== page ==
A shrimp egg roll and tiny Boston lettuce leaf, chicken broth spiked with meyer lemon and salmon with what I swear was said to be kumquat though I don’t recall tasting it and see no evidence of said fruit in this photo. This trio summed up what was to come: flavors that were sharp while remaining refined overall, heavy on the salt and acid with the occasional tiny nod to Asia.

Jean georges egg caviar

Ah, the eggs topped with eggs. The insides are an insanely creamy blend of egg, vodka and crème fraiche while the saline caviar adds a nice popping texture to the smooth interior layer. I never would’ve ordered this a la carte but I now understand why it is a classic. Total food porn.

Jean georges scallops, cauliflower, caper-raisin emulsion

Sea Scallops with Caramelized Cauliflower and Caper-Raisin Emulsion was actually the first course I would’ve ordered off the prix fixe because I was picturing something delicate and sweet. Oddly, this wasn’t dried grape sugary in the least but tart with a sauce that tasted of curry and mustard (but very well may have contained neither).

Jean georges garlic soup with thyme, frog legs

Young Garlic Soup with Thyme and Sauteed Frog's Legs. I didn’t feel the urge to dip the crispy appendages into the vivid, strongly seasoned broth (that salt and acid I was talking about) with my hands as suggested but did appreciate the warm water finger bowls strewn with rose petals that followed.

Jean georges turbot with chateau chalon sauce

Turbot with Chateau Chalon Sauce is another type of dish that would never occur to me to order. Just too simple. But of course that’s not true at all. The fish was poached to just-right firmness, the wine-based sauce was rich and buttery yet completely light and the miniature cubes of zucchini and tomato added fresh interest (despite not being quintessential February produce).

Jean georges lobster tartine, lemongrass fenugreek sauce, pea shoots

Lobster Tartine with Lemongrass and Fenugreek Broth and Pea Shoots might have been my favorite. Of course I was amused by the presence of fenugreek, now the official culprit of the NYC-area maple syrup smell. Here the subtle natural sweetness paired well with an equally restrained lemongrass flavor and enhanced the pure meaty hunk of lobster and claw. The orange sprinkles around the plate tasted like dried, pulverized shrimp though I imagine it was lobster-derived.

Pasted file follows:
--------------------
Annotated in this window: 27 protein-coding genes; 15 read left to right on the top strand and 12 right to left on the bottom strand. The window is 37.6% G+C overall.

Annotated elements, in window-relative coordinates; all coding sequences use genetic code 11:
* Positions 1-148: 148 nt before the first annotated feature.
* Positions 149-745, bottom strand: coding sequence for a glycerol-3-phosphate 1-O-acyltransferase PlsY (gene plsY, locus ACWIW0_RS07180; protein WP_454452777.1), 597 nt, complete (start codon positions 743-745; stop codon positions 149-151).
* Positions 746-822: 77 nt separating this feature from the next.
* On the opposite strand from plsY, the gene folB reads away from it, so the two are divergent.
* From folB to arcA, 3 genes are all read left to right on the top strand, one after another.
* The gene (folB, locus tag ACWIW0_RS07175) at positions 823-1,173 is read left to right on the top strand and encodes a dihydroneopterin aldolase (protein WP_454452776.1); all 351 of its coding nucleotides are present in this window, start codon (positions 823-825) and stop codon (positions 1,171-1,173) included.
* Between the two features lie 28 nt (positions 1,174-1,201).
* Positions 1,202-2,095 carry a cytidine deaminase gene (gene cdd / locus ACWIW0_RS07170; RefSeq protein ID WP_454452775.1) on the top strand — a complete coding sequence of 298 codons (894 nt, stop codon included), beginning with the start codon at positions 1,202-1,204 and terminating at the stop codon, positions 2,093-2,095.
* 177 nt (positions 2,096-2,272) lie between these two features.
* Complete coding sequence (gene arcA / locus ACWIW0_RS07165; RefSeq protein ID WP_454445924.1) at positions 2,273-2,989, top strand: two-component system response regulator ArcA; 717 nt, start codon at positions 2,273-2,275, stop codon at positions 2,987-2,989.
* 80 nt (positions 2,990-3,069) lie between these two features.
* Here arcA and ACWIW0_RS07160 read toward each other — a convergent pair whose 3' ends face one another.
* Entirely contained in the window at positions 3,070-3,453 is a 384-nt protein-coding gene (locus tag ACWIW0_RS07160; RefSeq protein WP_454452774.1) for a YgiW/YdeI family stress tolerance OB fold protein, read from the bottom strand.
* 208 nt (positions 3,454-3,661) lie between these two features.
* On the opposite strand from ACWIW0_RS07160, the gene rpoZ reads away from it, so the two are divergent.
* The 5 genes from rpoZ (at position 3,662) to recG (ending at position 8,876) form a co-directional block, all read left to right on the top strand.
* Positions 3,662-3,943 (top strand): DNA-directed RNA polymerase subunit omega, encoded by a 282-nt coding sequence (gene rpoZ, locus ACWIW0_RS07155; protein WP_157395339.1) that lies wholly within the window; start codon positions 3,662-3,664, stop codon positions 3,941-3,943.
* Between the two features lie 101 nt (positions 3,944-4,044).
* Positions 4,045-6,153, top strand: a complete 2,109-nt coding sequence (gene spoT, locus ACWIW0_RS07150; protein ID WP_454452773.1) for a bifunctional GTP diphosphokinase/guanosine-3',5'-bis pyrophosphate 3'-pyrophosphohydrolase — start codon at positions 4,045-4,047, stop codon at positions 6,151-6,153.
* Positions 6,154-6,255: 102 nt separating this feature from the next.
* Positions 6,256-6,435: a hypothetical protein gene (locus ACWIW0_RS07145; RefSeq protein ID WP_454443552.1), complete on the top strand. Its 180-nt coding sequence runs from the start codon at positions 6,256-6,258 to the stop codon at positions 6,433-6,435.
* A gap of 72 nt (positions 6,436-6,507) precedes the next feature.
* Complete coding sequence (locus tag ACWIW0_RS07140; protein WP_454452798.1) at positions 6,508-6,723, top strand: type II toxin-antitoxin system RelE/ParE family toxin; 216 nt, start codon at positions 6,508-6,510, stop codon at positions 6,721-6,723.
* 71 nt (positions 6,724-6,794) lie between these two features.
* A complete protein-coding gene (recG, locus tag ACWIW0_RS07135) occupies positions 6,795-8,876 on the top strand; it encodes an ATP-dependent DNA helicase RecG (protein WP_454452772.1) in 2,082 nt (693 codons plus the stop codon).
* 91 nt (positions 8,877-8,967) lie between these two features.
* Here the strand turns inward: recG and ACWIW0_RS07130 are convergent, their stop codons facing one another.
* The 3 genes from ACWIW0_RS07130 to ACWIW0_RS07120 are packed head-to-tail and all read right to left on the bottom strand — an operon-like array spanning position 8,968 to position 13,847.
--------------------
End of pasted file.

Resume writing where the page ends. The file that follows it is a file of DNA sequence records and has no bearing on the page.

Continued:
Our server sauced most of these dishes tableside, spooning mine from a silver vessel first. I did notice (as did James) that I tended to get more, which resulted in less for him. I received about 75% of this wonderful sauce and made sure not to waste any by using crusty rolls as edible sponge. James had white plate peeking through the bottom of his peach-colored pool.

Jean georges squab onion compote corn pancake foie gras

Broiled Squab, Onion Compote, Corn Pancake with Foie Gras was the final savory course. Normally, at this point I might be feeling a bit overstuffed but the portions were sensible (the lunch at Robuchon a Galera nearly killed me and there were fewer courses) and I was still excited about what was yet to come. This was the richest dish of all, dark meat spruced up with five-spice, sliver of preserved Meyer lemon and a warm nugget of foie gras. What’s a tasting menu minus foie gras?

I didn’t realize there were two schools of thought on a squab’s degree of doneness until watching this week’s DVRd Top Chef (obviously, I couldn’t simultaneously watch while enjoying this meal). I would say that this version leaned more towards done than rare. Not that it was overcooked, no nitpicking from me if I were a TV cooking competition judge, I just don’t recall seeing much pinkness. It was also impossible to extract all of the meat from bones with a knife and fork. More finger food.

Desserts could be chosen from four themes: winter, apple, caramel or chocolate. Just the night before I proclaimed my love of all things caramelly over chocolate (just like with shoes, purses and babies, I don’t understand where chocolate’s stereotype as a lady obsession comes from) because I enjoy making pointless declarations aloud.